An extensive part of the fertile coastal plain and piedmont of the South and of the hill-farming area of the northeast could be cultivated in such a way as to reduce the land to barren, gullied, and eroded tracts no longer able to produce crops, to support families, and to carry their share of community costs, but few denied the right of the owners to do as they wished with their property or, more fundamentally, questioned the system of land distribution that seemed to invite such practices.
The shore line of the Atlantic, of bays and inlets, of inland lakes all near congested urban areas could be monopolized by a wealthy few, and still there were few complaints. Rich landlords, speculators, and corporations could buy unlimited amounts of land from the United States, or purchase from other owners who had acquired tracts from the state or federal government and keep their holdings from development for years, thereby blighting whole areas, delaying the introduction of schools and roads and doing immeasurable harm to neighboring residents.

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Alvin L. Bertrand, Floyd L. Corty (1962) Rural Land Tenure in the United States: A Socio-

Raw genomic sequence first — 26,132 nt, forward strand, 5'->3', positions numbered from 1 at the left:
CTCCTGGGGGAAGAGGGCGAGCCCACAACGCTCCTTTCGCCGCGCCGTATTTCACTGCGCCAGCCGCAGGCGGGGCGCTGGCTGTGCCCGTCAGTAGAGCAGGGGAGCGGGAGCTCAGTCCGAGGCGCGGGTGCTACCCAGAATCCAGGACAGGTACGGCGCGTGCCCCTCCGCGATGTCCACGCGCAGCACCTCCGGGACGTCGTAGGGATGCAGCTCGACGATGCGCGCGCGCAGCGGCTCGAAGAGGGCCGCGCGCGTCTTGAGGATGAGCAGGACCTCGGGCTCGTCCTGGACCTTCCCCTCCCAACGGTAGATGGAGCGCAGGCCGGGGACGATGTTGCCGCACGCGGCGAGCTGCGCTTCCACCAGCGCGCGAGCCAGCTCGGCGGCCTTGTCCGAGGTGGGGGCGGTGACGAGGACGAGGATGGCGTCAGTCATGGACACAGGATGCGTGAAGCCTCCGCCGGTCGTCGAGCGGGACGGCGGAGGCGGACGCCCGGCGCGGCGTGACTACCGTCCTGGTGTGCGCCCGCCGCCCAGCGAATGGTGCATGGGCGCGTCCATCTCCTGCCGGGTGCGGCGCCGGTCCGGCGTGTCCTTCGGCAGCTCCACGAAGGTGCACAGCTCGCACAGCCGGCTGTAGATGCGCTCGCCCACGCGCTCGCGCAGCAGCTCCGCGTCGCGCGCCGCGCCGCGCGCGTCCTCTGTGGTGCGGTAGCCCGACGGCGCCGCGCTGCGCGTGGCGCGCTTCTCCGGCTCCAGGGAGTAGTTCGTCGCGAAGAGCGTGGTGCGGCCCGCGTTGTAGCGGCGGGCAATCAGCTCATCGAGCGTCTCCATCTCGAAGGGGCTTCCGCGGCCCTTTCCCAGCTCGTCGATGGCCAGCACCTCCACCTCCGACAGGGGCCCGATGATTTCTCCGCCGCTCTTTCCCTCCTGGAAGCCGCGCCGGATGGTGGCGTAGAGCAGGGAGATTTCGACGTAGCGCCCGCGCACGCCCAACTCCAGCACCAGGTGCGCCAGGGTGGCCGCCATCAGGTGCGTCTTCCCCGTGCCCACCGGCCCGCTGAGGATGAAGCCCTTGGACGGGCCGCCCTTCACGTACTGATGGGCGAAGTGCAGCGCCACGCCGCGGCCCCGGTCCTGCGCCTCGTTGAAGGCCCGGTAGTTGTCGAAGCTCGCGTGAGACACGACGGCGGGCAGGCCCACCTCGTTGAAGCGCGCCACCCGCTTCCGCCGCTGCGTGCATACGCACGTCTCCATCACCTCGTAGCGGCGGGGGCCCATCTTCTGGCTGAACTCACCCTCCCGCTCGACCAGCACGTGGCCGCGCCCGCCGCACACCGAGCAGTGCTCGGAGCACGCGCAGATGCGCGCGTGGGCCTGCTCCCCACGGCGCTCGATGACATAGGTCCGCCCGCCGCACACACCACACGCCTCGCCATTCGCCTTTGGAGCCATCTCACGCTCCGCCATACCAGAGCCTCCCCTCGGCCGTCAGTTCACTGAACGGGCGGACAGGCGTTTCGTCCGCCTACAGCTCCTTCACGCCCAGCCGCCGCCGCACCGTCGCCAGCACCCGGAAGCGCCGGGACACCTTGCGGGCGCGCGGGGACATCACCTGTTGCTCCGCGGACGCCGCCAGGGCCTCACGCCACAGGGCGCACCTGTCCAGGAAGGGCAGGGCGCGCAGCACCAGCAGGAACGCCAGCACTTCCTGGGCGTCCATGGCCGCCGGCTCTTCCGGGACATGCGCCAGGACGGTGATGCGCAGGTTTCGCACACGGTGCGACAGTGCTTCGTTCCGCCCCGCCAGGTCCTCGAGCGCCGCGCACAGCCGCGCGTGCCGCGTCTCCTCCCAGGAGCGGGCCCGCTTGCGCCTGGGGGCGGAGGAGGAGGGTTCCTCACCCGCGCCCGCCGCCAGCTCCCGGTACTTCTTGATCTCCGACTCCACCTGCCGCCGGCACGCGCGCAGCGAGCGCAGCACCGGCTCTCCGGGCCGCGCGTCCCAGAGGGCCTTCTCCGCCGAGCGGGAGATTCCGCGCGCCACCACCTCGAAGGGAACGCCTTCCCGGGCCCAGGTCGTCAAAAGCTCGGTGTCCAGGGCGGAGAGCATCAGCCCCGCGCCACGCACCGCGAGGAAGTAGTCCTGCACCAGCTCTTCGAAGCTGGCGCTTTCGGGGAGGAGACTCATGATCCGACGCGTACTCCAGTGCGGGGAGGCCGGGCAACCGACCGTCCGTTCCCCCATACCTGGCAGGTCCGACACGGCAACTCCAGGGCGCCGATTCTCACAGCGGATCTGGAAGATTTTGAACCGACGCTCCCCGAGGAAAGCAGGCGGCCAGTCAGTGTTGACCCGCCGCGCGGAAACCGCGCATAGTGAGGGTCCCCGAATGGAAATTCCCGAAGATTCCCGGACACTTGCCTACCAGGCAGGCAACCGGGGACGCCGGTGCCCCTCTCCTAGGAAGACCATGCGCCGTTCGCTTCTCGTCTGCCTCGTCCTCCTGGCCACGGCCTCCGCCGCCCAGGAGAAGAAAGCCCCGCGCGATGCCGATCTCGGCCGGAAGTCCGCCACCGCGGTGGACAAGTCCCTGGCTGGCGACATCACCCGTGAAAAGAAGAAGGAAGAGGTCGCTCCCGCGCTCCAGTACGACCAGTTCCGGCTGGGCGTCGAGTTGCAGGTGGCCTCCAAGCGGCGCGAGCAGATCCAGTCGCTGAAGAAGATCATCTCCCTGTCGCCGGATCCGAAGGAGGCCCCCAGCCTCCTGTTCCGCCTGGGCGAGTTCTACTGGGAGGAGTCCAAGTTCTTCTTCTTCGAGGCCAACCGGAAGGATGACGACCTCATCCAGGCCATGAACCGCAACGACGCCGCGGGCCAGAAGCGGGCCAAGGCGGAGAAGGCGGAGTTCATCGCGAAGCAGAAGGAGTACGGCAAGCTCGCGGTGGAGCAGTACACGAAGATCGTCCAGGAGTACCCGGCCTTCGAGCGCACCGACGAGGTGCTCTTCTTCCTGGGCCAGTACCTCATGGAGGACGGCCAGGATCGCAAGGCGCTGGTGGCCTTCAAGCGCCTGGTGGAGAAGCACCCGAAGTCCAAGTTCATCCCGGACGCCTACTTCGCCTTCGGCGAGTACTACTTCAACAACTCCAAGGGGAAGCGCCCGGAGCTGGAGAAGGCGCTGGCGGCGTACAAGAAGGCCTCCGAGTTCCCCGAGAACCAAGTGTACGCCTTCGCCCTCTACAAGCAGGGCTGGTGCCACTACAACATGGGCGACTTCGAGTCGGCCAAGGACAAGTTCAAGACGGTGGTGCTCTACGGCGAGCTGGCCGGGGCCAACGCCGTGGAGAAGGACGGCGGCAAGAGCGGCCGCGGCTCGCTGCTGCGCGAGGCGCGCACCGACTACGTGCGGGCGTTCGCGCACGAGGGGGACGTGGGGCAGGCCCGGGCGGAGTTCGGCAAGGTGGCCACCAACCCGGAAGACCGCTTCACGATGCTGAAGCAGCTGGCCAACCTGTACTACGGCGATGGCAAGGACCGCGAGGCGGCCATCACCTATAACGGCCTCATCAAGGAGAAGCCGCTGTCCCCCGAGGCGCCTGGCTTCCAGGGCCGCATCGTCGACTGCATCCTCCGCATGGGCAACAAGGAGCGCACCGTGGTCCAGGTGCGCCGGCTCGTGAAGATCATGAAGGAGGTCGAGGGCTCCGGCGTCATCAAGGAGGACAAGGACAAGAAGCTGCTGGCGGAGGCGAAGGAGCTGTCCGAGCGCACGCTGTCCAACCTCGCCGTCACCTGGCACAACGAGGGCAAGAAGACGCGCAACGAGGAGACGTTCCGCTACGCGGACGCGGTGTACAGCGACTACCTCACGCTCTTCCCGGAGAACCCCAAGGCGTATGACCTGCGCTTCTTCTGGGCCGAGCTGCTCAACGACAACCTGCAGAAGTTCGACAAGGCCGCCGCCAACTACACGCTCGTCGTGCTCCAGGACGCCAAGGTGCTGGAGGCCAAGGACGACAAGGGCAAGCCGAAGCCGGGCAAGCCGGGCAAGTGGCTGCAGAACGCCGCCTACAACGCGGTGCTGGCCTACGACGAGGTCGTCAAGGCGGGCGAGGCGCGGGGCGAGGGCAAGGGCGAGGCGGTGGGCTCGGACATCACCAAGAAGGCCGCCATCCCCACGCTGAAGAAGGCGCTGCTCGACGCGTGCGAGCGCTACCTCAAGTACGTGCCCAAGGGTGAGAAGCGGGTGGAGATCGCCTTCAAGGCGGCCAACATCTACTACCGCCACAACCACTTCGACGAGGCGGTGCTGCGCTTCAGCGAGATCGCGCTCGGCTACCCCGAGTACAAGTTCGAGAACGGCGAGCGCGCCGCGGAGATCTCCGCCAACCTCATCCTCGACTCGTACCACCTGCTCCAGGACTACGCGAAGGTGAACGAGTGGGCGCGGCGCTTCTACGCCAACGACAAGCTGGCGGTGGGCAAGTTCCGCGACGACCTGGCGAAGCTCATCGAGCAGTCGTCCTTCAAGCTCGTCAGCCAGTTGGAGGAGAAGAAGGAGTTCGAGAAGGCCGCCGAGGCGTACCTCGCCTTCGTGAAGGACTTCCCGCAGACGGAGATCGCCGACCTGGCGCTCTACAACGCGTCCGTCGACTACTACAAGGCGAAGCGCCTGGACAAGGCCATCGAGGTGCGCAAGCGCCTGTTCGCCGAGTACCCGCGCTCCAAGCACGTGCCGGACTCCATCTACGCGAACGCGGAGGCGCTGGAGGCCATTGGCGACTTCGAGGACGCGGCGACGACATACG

Economic Approach to Problems, Programs, and Trends. Southwest Land Tenure Research Committee  Louisiana State University Press. Place of Publication: Baton Rouge

Alvin L. Bertrand, ” The Social System as a Conceptual and Analytical Device in the Study of
Land Tenure,” Land Tenure Workshop Report, Chap. VII.

Lynn Smith, The Sociology of Rural Life (3d ed.; New York: Harper & Bros., 1953), 274.

Rawls John ( 1971) The Theory of Justice. Belknap Press.

Rawls J (2001) Justice as Fairness: A Restatement. Cambridge: Harvard University Press.

Roth Michael 2002) Integrating Land Issues and Land Policy with Poverty Reduction and

Roland R. Renne, Land Economics ( New York: Harper & Bros., 1947), 429.

William H. Nicholls, ” Southern Traditions and Regional Economic Progress,” Southern
Economic Journal, Vol. 26 ( January, 1960), 187-98; id., Southern Traditions and Regional Economic Progress ( Chapel Hill, N. C.: University of North Carolina Press, 1960).